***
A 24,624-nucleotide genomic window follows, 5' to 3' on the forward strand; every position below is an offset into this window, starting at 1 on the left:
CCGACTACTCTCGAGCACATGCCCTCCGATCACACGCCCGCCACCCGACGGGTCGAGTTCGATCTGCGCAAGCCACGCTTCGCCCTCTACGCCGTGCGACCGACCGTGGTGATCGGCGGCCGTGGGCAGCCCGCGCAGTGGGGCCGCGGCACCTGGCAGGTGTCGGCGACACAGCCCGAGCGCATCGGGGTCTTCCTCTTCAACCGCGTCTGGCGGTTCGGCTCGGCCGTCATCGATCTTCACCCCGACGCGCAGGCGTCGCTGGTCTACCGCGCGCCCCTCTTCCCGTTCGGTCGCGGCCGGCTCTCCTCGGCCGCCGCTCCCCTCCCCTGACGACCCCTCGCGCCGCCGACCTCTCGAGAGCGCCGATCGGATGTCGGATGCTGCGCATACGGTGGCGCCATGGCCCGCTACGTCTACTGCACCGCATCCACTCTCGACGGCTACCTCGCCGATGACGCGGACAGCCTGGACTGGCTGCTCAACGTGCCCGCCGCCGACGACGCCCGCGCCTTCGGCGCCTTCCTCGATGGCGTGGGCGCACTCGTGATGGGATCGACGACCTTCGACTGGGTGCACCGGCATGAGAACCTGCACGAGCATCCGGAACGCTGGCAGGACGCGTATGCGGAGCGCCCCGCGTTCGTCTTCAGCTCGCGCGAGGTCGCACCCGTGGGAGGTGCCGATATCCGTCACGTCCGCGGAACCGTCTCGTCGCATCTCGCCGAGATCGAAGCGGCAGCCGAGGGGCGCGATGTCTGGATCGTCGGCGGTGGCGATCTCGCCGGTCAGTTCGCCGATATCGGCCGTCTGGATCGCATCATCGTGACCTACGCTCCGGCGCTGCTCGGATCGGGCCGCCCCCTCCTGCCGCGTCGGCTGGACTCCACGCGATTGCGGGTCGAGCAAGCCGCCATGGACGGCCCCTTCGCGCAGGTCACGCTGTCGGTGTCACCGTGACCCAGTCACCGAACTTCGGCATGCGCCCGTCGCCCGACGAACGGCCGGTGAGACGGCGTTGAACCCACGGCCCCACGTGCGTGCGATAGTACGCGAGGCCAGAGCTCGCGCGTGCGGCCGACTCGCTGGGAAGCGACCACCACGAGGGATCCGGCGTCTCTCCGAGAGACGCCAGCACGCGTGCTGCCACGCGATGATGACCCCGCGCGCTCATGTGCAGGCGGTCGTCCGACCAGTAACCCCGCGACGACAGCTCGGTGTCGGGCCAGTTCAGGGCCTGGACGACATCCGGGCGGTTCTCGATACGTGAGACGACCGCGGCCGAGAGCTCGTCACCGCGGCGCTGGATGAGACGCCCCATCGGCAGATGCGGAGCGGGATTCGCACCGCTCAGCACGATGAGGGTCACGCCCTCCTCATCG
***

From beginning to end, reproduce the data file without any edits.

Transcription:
A 24,624-nucleotide genomic window follows, 5' to 3' on the forward strand; every position below is an offset into this window, starting at 1 on the left:
CCGACTACTCTCGAGCACATGCCCTCCGATCACACGCCCGCCACCCGACGGGTCGAGTTCGATCTGCGCAAGCCACGCTTCGCCCTCTACGCCGTGCGACCGACCGTGGTGATCGGCGGCCGTGGGCAGCCCGCGCAGTGGGGCCGCGGCACCTGGCAGGTGTCGGCGACACAGCCCGAGCGCATCGGGGTCTTCCTCTTCAACCGCGTCTGGCGGTTCGGCTCGGCCGTCATCGATCTTCACCCCGACGCGCAGGCGTCGCTGGTCTACCGCGCGCCCCTCTTCCCGTTCGGTCGCGGCCGGCTCTCCTCGGCCGCCGCTCCCCTCCCCTGACGACCCCTCGCGCCGCCGACCTCTCGAGAGCGCCGATCGGATGTCGGATGCTGCGCATACGGTGGCGCCATGGCCCGCTACGTCTACTGCACCGCATCCACTCTCGACGGCTACCTCGCCGATGACGCGGACAGCCTGGACTGGCTGCTCAACGTGCCCGCCGCCGACGACGCCCGCGCCTTCGGCGCCTTCCTCGATGGCGTGGGCGCACTCGTGATGGGATCGACGACCTTCGACTGGGTGCACCGGCATGAGAACCTGCACGAGCATCCGGAACGCTGGCAGGACGCGTATGCGGAGCGCCCCGCGTTCGTCTTCAGCTCGCGCGAGGTCGCACCCGTGGGAGGTGCCGATATCCGTCACGTCCGCGGAACCGTCTCGTCGCATCTCGCCGAGATCGAAGCGGCAGCCGAGGGGCGCGATGTCTGGATCGTCGGCGGTGGCGATCTCGCCGGTCAGTTCGCCGATATCGGCCGTCTGGATCGCATCATCGTGACCTACGCTCCGGCGCTGCTCGGATCGGGCCGCCCCCTCCTGCCGCGTCGGCTGGACTCCACGCGATTGCGGGTCGAGCAAGCCGCCATGGACGGCCCCTTCGCGCAGGTCACGCTGTCGGTGTCACCGTGACCCAGTCACCGAACTTCGGCATGCGCCCGTCGCCCGACGAACGGCCGGTGAGACGGCGTTGAACCCACGGCCCCACGTGCGTGCGATAGTACGCGAGGCCAGAGCTCGCGCGTGCGGCCGACTCGCTGGGAAGCGACCACCACGAGGGATCCGGCGTCTCTCCGAGAGACGCCAGCACGCGTGCTGCCACGCGATGATGACCCCGCGCGCTCATGTGCAGGCGGTCGTCCGACCAGTAACCCCGCGACGACAGCTCGGTGTCGGGCCAGTTCAGGGCCTGGACGACATCCGGGCGGTTCTCGATACGTGAGACGACCGCGGCCGAGAGCTCGTCACCGCGGCGCTGGATGAGACGCCCCATCGGCAGATGCGGAGCGGGATTCGCACCGCTCAGCACGATGAGGGTCACGCCCTCCTCATCG